Sinn Féin level with Fianna Fáil at 24% in latest opinion poll

Business Post/Red C poll records 3% rise in Sinn Féin vote, while Fine Gael falls to 21%

Fianna Fáil leader Micheál Martin and Fine Gael leader Leo Varadkar on Saturday questioned each other’s sincerity over their refusal to enter government with Mary Lou McDonald’s Sinn Féin. Photographs: Nick Bradshaw/The Irish Times and Gareth Chaney/Collins

Fianna Fáil leader Micheál Martin and Fine Gael leader Leo Varadkar on Saturday questioned each other’s sincerity over their refusal to enter government with Mary Lou McDonald’s Sinn Féin. Photographs: Nick Bradshaw/The Irish Times and Gareth Chaney/Collins

 

Sinn Féin has surged ahead of Fine Gael and is tying with Fianna Fáil for the highest vote among political parties, according to the latest opinion poll published on Sunday.

The Business Post/Red C poll puts Sinn Féin at 24 per cent, up 3 per cent on the previous survey by the same pollsters a week earlier.

Fianna Fáil is down 2 per cent to 24 per cent and Fine Gael down 2 per cent to 21 per cent.

In the space of the two surveys, Fine Gael is down 9 per cent and Sinn Féin up 11 per cent, confirming a trend in other polls.

In the Irish Times/Ipsos MRBI poll published at the beginning of last week, Sinn Féin increased by seven points, from 14 per cent to 21, while Fine Gael were down 6 per cent to 23 per cent.

There was little change among other parties in the Sunday Business Post/Red C poll.

The Greens were down 1 per cent to 7 per cent, Labour were up 1 per cent to 5 per cent, Social Democrats remained unchanged at 3 per cent, Aontú were up 1 per cent to 2 per cent, Solidarity-People Before Profit were down 1 per cent to 1 per cent and Independents were down 2 per cent to 12 per cent.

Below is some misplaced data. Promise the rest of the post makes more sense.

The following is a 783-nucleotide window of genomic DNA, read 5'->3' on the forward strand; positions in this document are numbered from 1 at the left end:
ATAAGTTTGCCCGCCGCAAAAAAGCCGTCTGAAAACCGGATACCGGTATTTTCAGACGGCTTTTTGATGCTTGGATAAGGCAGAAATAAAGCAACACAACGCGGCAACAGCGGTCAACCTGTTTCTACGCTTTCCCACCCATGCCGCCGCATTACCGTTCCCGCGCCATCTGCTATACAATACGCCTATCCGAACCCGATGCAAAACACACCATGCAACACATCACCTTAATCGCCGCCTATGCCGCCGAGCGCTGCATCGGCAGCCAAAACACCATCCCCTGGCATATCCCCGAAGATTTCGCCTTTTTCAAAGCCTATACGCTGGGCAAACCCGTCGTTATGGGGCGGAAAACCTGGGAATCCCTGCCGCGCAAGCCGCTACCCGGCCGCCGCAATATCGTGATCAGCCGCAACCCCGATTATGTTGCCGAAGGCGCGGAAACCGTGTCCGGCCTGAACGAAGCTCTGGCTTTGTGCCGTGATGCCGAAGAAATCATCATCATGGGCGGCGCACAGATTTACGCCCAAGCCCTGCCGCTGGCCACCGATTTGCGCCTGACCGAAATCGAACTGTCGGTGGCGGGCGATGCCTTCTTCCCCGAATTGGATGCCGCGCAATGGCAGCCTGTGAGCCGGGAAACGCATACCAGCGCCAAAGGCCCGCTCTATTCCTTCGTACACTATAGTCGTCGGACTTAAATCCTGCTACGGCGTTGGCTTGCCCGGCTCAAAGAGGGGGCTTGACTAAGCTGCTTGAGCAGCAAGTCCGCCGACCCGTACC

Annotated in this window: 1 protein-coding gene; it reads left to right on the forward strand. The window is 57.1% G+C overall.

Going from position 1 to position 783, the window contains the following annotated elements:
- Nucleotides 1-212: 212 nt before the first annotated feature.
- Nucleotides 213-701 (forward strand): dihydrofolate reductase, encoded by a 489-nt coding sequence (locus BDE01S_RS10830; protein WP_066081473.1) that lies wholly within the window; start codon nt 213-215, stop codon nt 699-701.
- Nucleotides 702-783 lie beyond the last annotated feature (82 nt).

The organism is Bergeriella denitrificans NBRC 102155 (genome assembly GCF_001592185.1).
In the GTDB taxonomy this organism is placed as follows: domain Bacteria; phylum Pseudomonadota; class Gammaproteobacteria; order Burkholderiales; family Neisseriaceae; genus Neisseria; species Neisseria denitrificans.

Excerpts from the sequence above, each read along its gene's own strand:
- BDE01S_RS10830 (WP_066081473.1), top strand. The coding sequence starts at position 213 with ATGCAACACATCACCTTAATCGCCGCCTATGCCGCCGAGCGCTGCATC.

On Saturday, Taoiseach Leo Varadkar claimed Fianna Fáil could not be trusted to keep Sinn Féin out of government, as the three leading parties continued to spar over possible coalition options.

Mr Varadkar said: “The Fine Gael position on this is absolutely unequivocal – we won’t consider a coalition with Sinn Féin after the election and that’s down to their policies – the fact that they are soft on crime and high on tax.

“They opposed the Special Criminal Court and they want to impose €4 billion extra taxes on Irish businesses, on people’s pensions, on property and wealth all of which would cost us jobs and cause wealth to leave the country.”

However, “ I don’t trust Fianna Fáil because quite a lot of their candidates have said that they would be open to coalition to Sinn Féin – Pat ‘the Cope’ Gallagher, Darragh O’Brien, John McGuinness, Kevin O’Keeffe and Mary Butler.”

Fianna Fáil leader Micheál Martin in return said that Fine Gael TDs such as Regina Doherty, Jim Daly and Kate O’Connell had all expressed positive views on Sinn Féin and it was not unusual to have differing views within parties.

“The Taoiseach is on this message but judge me by my actions in 2016 – I could have engaged with Sinn Féin after that election, I could have but I didn’t engage with them.

“In all parties, people will have views in this because we are not monoliths but he is underestimating the depth of resistance at all levels, membership, those who vote for us and TDs who will have no truck with Sinn Féin.

“We will not go into government with Sinn Féin because of how they continue to endorse the past and try and shove it down people’s throats as a correct, just war which killed innocent people.”

Mr Martin said Fianna Fáil was also opposed to going into coalition with Sinn Féin because of the party’s policies on company taxation which he believed would stymie rather than encourage enterprise.

Sinn Féin leader Mary Lou McDonald earlier described the attitude of both Fine Gael and Fianna Fáil as “very childish”. She also labelled as “silly” a Fine Gael video tweeted by the Taoiseach in which senior Fine Gael politicians ruled out a coalition with Sinn Féin.

Focus group research carried out by Ipsos/MRBI for The Irish Times on Saturday shows undecided voters are overwhelmingly in favour of change in next week’s general election.